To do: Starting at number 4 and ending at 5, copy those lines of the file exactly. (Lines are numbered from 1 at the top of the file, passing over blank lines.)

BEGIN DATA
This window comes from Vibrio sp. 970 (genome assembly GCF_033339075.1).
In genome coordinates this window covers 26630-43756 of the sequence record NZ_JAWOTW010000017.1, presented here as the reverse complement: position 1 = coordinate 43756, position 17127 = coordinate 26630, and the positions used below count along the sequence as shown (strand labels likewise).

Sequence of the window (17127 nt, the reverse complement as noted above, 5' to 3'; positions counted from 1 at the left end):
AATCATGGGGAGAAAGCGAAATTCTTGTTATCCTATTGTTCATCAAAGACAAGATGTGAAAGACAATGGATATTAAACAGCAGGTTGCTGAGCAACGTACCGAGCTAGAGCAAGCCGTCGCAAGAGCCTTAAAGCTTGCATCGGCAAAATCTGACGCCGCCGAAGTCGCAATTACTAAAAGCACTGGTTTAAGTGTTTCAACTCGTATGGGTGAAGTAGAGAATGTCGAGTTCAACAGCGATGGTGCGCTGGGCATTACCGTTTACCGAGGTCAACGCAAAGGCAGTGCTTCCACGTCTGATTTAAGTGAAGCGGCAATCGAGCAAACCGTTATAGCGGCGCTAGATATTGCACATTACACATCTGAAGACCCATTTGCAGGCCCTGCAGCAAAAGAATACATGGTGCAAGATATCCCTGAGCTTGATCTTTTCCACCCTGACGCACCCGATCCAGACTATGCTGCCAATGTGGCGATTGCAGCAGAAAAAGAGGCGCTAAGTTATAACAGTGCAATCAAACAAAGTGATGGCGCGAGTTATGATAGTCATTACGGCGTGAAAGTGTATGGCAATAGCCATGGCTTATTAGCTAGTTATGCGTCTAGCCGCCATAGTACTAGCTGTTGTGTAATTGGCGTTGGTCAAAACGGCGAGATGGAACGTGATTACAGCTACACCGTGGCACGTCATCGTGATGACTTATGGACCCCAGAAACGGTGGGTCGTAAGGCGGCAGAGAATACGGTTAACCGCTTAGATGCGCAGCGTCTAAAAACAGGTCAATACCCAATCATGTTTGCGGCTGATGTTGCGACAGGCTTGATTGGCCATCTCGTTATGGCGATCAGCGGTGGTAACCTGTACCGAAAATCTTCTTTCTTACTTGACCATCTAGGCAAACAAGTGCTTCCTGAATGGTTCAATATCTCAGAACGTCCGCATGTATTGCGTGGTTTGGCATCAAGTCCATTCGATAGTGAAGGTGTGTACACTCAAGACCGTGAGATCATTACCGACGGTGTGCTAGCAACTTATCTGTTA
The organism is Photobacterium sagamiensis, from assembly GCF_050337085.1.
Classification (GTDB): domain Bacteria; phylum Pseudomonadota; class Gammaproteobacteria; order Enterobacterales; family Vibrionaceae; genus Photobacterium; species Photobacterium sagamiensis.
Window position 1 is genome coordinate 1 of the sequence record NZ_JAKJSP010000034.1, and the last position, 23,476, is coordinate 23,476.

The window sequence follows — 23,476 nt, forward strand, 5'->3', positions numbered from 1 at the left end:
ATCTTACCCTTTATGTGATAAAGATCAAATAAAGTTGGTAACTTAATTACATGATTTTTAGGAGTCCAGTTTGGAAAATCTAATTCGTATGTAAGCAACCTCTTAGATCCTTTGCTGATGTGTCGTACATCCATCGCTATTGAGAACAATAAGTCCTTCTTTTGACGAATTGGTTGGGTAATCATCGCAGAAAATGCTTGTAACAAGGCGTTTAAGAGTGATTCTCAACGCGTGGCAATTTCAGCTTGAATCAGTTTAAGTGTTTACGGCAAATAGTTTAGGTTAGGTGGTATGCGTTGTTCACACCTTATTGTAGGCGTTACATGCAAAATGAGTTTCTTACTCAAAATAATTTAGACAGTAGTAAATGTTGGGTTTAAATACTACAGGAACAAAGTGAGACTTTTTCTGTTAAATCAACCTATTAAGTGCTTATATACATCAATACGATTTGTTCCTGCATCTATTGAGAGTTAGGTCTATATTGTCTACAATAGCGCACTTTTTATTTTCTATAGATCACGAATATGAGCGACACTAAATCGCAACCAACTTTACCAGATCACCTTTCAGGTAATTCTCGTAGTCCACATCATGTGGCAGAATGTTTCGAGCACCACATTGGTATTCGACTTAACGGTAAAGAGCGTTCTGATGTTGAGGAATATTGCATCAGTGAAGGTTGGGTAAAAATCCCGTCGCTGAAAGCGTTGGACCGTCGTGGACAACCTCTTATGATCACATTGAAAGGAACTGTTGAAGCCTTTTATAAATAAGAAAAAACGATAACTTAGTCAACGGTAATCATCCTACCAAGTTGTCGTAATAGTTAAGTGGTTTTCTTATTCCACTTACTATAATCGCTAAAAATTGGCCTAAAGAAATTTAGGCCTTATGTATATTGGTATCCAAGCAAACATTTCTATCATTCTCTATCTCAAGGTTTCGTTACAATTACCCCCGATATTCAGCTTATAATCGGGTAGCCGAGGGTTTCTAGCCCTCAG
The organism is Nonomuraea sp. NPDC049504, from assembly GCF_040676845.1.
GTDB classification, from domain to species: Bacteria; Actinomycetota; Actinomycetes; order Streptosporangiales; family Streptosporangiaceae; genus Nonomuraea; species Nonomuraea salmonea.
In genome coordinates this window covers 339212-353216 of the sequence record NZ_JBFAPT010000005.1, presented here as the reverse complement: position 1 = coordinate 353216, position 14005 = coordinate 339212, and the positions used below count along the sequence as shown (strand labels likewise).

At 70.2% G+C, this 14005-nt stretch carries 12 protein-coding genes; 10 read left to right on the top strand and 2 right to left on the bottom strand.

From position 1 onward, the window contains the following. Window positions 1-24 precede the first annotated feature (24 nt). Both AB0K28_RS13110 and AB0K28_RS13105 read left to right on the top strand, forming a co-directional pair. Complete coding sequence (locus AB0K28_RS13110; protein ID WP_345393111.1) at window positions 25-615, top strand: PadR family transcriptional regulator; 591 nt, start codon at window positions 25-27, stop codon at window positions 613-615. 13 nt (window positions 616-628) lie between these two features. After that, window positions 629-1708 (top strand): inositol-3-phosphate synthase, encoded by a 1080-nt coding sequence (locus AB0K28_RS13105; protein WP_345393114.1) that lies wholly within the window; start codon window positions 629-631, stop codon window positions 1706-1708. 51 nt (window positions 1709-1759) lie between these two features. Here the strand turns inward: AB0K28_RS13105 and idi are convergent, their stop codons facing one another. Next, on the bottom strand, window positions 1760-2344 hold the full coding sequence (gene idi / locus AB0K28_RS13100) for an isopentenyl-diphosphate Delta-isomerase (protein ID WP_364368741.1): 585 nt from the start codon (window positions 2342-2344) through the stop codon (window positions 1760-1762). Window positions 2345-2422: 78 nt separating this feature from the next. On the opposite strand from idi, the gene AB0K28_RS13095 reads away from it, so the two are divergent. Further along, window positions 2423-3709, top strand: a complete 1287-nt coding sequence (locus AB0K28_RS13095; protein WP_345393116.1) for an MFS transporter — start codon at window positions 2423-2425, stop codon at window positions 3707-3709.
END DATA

AATCATGGGGAGAAAGCGAAATTCTTGTTATCCTATTGTTCATCAAAGACAAGATGTGAAAGACAATGGATATTAAACAGCAGGTTGCTGAGCAACGTACCGAGCTAGAGCAAGCCGTCGCAAGAGCCTTAAAGCTTGCATCGGCAAAATCTGACGCCGCCGAAGTCGCAATTACTAAAAGCACTGGTTTAAGTGTTTCAACTCGTATGGGTGAAGTAGAGAATGTCGAGTTCAACAGCGATGGTGCGCTGGGCATTACCGTTTACCGAGGTCAACGCAAAGGCAGTGCTTCCACGTCTGATTTAAGTGAAGCGGCAATCGAGCAAACCGTTATAGCGGCGCTAGATATTGCACATTACACATCTGAAGACCCATTTGCAGGCCCTGCAGCAAAAGAATACATGGTGCAAGATATCCCTGAGCTTGATCTTTTCCACCCTGACGCACCCGATCCAGACTATGCTGCCAATGTGGCGATTGCAGCAGAAAAAGAGGCGCTAAGTTATAACAGTGCAATCAAACAAAGTGATGGCGCGAGTTATGATAGTCATTACGGCGTGAAAGTGTATGGCAATAGCCATGGCTTATTAGCTAGTTATGCGTCTAGCCGCCATAGTACTAGCTGTTGTGTAATTGGCGTTGGTCAAAACGGCGAGATGGAACGTGATTACAGCTACACCGTGGCACGTCATCGTGATGACTTATGGACCCCAGAAACGGTGGGTCGTAAGGCGGCAGAGAATACGGTTAACCGCTTAGATGCGCAGCGTCTAAAAACAGGTCAATACCCAATCATGTTTGCGGCTGATGTTGCGACAGGCTTGATTGGCCATCTCGTTATGGCGATCAGCGGTGGTAACCTGTACCGAAAATCTTCTTTCTTACTTGACCATCTAGGCAAACAAGTGCTTCCTGAATGGTTCAATATCTCAGAACGTCCGCATGTATTGCGTGGTTTGGCATCAAGTCCATTCGATAGTGAAGGTGTGTACACTCAAGACCGTGAGATCATTACCGACGGTGTGCTAGCAACTTATCTGTTA
The organism is Photobacterium sagamiensis, from assembly GCF_050337085.1.